Research Areas > Marine Debris > Plastic Pellets on Beaches
Project: Plastic Pellets on Beaches
Background and Objectives
Marine debris is often thought of as large items, found floating in the ocean or strewn along the beaches; however, smaller plastic items (<5mm), which are less noticeable, may present a larger problem to the health of marine organisms and the ecosystem on the whole. A study done in 1998 estimated a total of over 100 million plastic pellets on beaches in Orange County, California. Around one quadrillion of these pellets (60 billion pounds) are produced in the United States annually, and transported via railways, trucks and ships to manufacturers who then mold them into a final product. Some of these pellets are accidentally released during transport and find their way via stormwater drains and rivers to beaches and the ocean. Plastic pellets are a threat to marine organisms because of their small size (1-5mm) and ability to absorb persistent organic contaminants.
The California State Water Resources Control Board (SWRCB) and the Regional Water Quality Control Boards are required to implement a program to control the release of pre-production plastic pellets (PPP) from point and nonpoint sources. However, knowledge of the distribution and amount of plastic pellets on beaches in California is crucial to implementing a plan to control and reduce the discharges. In addition, a baseline study will be useful in determining the effectiveness of any programs or controls adopted by the State.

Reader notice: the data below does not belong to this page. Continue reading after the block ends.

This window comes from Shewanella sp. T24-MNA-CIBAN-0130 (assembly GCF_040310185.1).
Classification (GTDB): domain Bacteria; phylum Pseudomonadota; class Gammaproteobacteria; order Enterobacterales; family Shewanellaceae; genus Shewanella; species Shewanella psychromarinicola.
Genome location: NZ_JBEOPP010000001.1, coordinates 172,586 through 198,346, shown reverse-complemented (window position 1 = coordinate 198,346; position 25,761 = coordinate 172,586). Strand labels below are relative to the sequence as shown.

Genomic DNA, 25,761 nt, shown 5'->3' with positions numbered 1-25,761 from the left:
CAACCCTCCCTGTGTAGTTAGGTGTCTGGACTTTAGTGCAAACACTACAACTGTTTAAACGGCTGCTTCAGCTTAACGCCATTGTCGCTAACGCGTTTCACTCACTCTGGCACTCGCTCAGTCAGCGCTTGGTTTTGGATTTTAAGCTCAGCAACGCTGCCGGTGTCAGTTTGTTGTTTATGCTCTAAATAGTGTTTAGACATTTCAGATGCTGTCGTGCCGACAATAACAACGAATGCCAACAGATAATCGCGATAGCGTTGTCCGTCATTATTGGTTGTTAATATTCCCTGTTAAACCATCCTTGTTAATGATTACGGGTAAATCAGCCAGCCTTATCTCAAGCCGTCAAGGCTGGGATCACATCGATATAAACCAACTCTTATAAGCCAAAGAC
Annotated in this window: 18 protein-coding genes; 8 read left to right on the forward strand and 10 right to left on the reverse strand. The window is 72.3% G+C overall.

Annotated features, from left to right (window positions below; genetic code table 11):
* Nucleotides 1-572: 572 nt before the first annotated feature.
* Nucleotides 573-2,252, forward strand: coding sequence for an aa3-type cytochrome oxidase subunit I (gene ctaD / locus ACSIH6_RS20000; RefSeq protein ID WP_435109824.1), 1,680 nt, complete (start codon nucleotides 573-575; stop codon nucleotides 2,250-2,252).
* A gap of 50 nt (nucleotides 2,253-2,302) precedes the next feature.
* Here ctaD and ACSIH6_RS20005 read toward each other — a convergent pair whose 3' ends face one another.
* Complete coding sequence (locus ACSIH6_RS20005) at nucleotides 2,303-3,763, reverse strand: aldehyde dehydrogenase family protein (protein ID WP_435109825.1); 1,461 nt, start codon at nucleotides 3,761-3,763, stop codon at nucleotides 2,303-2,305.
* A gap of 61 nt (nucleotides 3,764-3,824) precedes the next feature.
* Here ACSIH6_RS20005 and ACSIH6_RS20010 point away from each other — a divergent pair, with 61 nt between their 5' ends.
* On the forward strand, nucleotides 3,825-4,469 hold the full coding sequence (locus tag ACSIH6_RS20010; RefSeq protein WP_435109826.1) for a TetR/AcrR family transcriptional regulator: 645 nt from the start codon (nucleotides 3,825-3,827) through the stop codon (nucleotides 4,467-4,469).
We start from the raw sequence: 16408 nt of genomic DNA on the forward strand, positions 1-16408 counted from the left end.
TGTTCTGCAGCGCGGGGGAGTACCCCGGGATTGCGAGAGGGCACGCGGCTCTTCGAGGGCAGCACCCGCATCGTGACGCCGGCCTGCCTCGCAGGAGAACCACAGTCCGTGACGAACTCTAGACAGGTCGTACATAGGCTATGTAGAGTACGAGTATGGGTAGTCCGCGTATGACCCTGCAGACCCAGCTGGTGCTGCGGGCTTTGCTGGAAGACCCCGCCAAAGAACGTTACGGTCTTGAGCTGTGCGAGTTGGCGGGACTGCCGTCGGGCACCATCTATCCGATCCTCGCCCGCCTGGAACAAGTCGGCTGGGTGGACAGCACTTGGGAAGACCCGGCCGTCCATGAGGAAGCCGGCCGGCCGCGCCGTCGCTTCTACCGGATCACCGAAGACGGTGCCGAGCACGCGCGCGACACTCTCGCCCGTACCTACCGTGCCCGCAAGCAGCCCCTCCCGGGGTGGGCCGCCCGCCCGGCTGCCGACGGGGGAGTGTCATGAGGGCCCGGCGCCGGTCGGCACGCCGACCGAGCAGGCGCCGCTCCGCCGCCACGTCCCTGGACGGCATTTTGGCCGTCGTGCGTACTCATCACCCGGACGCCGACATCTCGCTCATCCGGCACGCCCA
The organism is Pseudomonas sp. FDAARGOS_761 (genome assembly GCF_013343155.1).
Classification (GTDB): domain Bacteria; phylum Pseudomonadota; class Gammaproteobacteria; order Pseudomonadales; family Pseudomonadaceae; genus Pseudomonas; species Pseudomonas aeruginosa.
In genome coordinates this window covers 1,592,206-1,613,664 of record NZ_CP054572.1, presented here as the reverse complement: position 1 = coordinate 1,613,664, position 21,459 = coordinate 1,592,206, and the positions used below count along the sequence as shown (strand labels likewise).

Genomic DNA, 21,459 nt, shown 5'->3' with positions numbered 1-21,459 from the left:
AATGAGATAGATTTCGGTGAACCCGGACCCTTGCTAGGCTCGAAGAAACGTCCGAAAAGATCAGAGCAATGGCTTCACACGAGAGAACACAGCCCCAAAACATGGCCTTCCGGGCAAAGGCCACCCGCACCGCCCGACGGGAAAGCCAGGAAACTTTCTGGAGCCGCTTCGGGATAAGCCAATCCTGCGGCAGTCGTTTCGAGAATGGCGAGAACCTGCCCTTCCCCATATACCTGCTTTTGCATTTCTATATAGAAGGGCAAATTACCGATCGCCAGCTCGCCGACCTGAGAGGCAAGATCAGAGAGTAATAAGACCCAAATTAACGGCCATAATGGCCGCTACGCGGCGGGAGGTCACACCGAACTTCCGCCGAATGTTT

The goals of this project were twofold. First, it provided baseline information on the distribution and amount of plastic pellets on beaches throughout the State of California. The second goal was to conduct an intensified study in areas the pellets were found in from the baseline study to provide more detailed information on the distribution and amount of pellets in these areas.
This project was initiated in 2009 and completed in 2013.
Researchers generated a stratified, random sampling design for sampling and quantifying plastic pellets along the entire coast of California. Sampling protocols were developed to ensure consistent collection and data recording. Sixty randomly selected sites throughout the state were sampled between June 29 and October 7, 2009. In addition, focused monitoring took place in coastal areas near likely distribution centers for plastic pellets, e.g., in the vicinity of the Los Angeles and San Gabriel Rivers. Focus locations were identified based on the number of plastics manufacturers, and again, a random sampling design was followed.
Researchers found widespread beach debris and PPP (approximately 210 million), with the greatest incidence in highly populated urban areas. The PPP distribution was mainly localized to four coastal counties: Los Angeles, Orange, San Diego, and San Francisco Bay Counties. Ninety-four percent of the PPP occurred in Southern California, possibly due to the large number of plastic manufacturing facilities in this region. Fifty-seven percent of the Los Angeles County coastline had PPP on its beaches, whereas Orange County had a 73% presence rate. The remaining coastal counties contributed only about 6% of the estimated PPP amount, and the northernmost counties beyond San Francisco showed an absence of PPP.
No significant difference in pellet abundance was found between wet and dry seasons. Sites proximal to river mouths had a higher abundance then those distal to river mouths, indicating that riverine runoff is a main transport mechanism for plastic pellets. The results suggest that focusing management efforts on riverine sources can greatly reduce plastic pellet abundance in the marine environment.
State Water Resources Control Board
California State University Fullerton
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